Here's the deal. I'm beginning to see "church" as somewhat fluid. Ok, maybe a better description is "how we DO church". The traditional gathering and the traditional WAY OF THINKING about how we gather and express our faith is NOT fixed in time and space, or it shouldn't be. A lot of what I do in Facebook private messages is prayer, worship, and partnership in faith (counsel, essentially). So...is Facebook...church? Maybe. If someone curses in anguish and asks for prayer and shares a biblical quote, and does it in their pajamas, via internet, is that...worship? Can they do all that and occasionally appear in person at a brick-and-mortar church and still be part of a faith community? Uh, sure...I think.
    The appearance of "church" will change.It has for every generation since the concept was conceived. So, do it. Even if some of us rebel and drag our heels, do it. "The church" is any and all who gather in worship of God in Jesus Christ. Will it be different and alien to some of the previous incarnation? Sure. It ain't "Fer us". Fight for it. Make it your own. Some of us will still support and encourage you.
    First century Christians met on the river bank. Having buildings and speaking prayers in Greek was a Big. Deal. They did it anyway. When the catholic church stopped holding masses in Latin, again, BIG. DEAL. RCA holding services in English instead of Dutch, praise music, foreign missions, women in office...all big deals, all happened. "The CHURCH" changes, the FAITH is the same. Go for it. I'll do my humble little part to help, not hinder.

    July 27, 2013 at 11:10 am |
    • Jehovah

      How is your religion open to the questions about the morality of the crucifixion? How is it moral to look to a child sacrifice as redemption of the sins of people not even yet born? How is it moral to cast off your sins, your responsibility on Jesus, who then becomes indistinguishable from a scapegoat? I've never heard any satisfactory answer to those questions. Now, the life of Jesus, at least as reported, has a lot to emulate. Christianity on the other hand, not so much.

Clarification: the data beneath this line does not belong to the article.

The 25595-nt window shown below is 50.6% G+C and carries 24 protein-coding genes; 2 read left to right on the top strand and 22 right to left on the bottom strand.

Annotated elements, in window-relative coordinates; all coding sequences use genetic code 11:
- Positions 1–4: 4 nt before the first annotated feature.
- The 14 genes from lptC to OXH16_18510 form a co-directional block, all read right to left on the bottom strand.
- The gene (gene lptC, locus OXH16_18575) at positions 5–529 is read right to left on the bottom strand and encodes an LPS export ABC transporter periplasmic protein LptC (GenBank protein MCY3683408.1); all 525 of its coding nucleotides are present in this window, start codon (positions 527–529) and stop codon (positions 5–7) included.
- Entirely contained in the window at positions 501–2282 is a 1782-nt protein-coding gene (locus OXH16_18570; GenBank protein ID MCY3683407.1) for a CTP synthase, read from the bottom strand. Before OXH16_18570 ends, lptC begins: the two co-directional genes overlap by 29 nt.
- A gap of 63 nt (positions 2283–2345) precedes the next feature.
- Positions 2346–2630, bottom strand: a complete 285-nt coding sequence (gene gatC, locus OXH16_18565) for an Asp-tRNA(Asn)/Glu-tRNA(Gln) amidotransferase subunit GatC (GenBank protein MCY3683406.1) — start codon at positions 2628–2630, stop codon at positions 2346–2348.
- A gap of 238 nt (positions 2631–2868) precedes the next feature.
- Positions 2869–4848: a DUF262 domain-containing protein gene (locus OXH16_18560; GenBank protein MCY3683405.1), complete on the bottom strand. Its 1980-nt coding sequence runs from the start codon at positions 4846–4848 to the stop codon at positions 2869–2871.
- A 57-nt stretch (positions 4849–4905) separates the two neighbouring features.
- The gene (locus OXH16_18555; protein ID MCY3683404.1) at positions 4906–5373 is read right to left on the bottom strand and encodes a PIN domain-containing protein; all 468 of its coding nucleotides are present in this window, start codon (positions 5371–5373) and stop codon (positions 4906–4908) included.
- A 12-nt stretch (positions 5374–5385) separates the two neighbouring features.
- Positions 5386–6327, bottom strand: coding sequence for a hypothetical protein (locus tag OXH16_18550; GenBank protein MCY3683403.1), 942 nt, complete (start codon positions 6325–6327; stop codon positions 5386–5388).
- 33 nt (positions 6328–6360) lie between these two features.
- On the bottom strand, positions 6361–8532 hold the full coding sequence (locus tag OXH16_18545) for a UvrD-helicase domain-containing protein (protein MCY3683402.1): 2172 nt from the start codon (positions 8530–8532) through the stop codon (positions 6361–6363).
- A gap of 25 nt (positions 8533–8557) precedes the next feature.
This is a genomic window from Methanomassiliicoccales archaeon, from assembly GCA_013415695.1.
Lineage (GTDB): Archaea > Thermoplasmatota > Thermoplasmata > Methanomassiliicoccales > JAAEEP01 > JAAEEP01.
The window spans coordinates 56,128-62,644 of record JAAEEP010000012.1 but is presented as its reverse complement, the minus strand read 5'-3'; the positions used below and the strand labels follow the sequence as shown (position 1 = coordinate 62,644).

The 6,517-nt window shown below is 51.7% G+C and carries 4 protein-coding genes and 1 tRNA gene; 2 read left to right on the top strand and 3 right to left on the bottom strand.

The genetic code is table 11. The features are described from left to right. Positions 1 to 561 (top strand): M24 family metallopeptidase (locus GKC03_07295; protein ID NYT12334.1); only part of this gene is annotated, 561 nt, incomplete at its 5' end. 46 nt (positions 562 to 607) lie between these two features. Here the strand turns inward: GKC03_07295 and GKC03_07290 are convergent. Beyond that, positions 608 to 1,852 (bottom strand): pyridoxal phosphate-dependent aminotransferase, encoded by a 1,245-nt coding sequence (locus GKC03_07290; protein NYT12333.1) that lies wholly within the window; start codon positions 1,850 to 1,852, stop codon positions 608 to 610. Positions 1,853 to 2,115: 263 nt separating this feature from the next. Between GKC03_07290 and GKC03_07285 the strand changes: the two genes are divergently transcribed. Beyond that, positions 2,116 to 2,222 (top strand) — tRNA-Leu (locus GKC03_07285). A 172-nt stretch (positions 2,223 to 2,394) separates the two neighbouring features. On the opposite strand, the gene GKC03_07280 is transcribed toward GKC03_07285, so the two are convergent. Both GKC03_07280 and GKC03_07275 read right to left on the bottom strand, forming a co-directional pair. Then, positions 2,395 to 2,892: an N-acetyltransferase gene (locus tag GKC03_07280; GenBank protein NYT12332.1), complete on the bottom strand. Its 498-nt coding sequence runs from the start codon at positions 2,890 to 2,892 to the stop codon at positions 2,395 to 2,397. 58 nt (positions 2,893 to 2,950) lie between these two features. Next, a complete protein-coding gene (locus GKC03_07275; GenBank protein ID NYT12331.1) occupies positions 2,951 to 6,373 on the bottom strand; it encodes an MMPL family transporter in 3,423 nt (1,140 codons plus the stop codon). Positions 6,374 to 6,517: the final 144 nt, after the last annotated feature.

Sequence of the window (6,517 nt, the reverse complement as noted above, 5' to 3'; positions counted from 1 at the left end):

July 27, 2013 at 11:15 am |
      • lngtrmthnkr

        How is it moral for a soldier to jump on a grenade to save his buddies? Same thing-even though you will probably say it isn't.

        July 27, 2013 at 4:13 pm |
  16. yogi

    If your church cannot show you how to find God, it is not the right church. Meditate, and find the kingdom of God inside you.

    July 27, 2013 at 11:10 am |
    • Ron

      there is no right church then.

      July 27, 2013 at 11:18 am |
      • yogi

        Probably not, unless the church teaches you how to meditate deeply and you have a direct personal experience of God.

        July 27, 2013 at 11:31 am |
  17. sybaris

    The difference between me and your god is if I saw a child being ra.ped I would try to stop it.

    July 27, 2013 at 11:08 am |
  18. Daremonai

    Maybe it is time for Quakers to rise?

    July 27, 2013 at 11:05 am |
    • sybaris

      Nope, most Quaker meetings have fallen to the same gimmicks and charlatans as other denominations.

      July 27, 2013 at 11:15 am |
  19. Ruby

    Like so many things, it is about the product, not the packaging. No matter how it is promoted, church is still just church. The religion on the other hand, can be studied for its relivence today without regard for the opinions of churches.
    Therefore, I like the idea that a tree is known by its fruit.

    July 27, 2013 at 11:04 am |
    • Larry Homes

      The product was too old-fashioned to begin with. That's why they tried all the new packaging. Going back to old packaging really won't improve the product.

      July 27, 2013 at 11:24 am |
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The CNN Belief Blog covers the faith angles of the day's biggest stories, from breaking news to politics to entertainment, fostering a global conversation about the role of religion and belief in readers' lives. It's edited by CNN's Daniel Burke with contributions from Eric Marrapodi and CNN's worldwide news gathering team.